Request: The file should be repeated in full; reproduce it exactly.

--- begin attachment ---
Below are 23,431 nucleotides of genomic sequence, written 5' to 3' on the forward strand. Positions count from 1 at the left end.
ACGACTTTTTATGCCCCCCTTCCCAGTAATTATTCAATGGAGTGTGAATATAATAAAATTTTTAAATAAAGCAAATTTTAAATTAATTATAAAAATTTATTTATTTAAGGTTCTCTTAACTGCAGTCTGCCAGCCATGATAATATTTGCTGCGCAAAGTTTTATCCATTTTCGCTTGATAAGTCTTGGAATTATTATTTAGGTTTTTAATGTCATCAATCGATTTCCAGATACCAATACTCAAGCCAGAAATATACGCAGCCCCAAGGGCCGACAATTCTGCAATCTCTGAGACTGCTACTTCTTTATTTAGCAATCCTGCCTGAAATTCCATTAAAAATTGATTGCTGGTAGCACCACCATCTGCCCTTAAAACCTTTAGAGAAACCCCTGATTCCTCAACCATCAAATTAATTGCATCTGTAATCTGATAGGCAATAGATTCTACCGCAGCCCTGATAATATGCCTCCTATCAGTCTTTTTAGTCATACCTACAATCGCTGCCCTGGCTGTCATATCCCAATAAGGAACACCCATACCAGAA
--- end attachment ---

Below are 23,431 nucleotides of genomic sequence, written 5' to 3' on the forward strand. Positions count from 1 at the left end.
ACGACTTTTTATGCCCCCCTTCCCAGTAATTATTCAATGGAGTGTGAATATAATAAAATTTTTAAATAAAGCAAATTTTAAATTAATTATAAAAATTTATTTATTTAAGGTTCTCTTAACTGCAGTCTGCCAGCCATGATAATATTTGCTGCGCAAAGTTTTATCCATTTTCGCTTGATAAGTCTTGGAATTATTATTTAGGTTTTTAATGTCATCAATCGATTTCCAGATACCAATACTCAAGCCAGAAATATACGCAGCCCCAAGGGCCGACAATTCTGCAATCTCTGAGACTGCTACTTCTTTATTTAGCAATCCTGCCTGAAATTCCATTAAAAATTGATTGCTGGTAGCACCACCATCTGCCCTTAAAACCTTTAGAGAAACCCCTGATTCCTCAACCATCAAATTAATTGCATCTGTAATCTGATAGGCAATAGATTCTACCGCAGCCCTGATAATATGCCTCCTATCAGTCTTTTTAGTCATACCTACAATCGCTGCCCTGGCTGTCATATCCCAATAAGGAACACCCATACCAGAA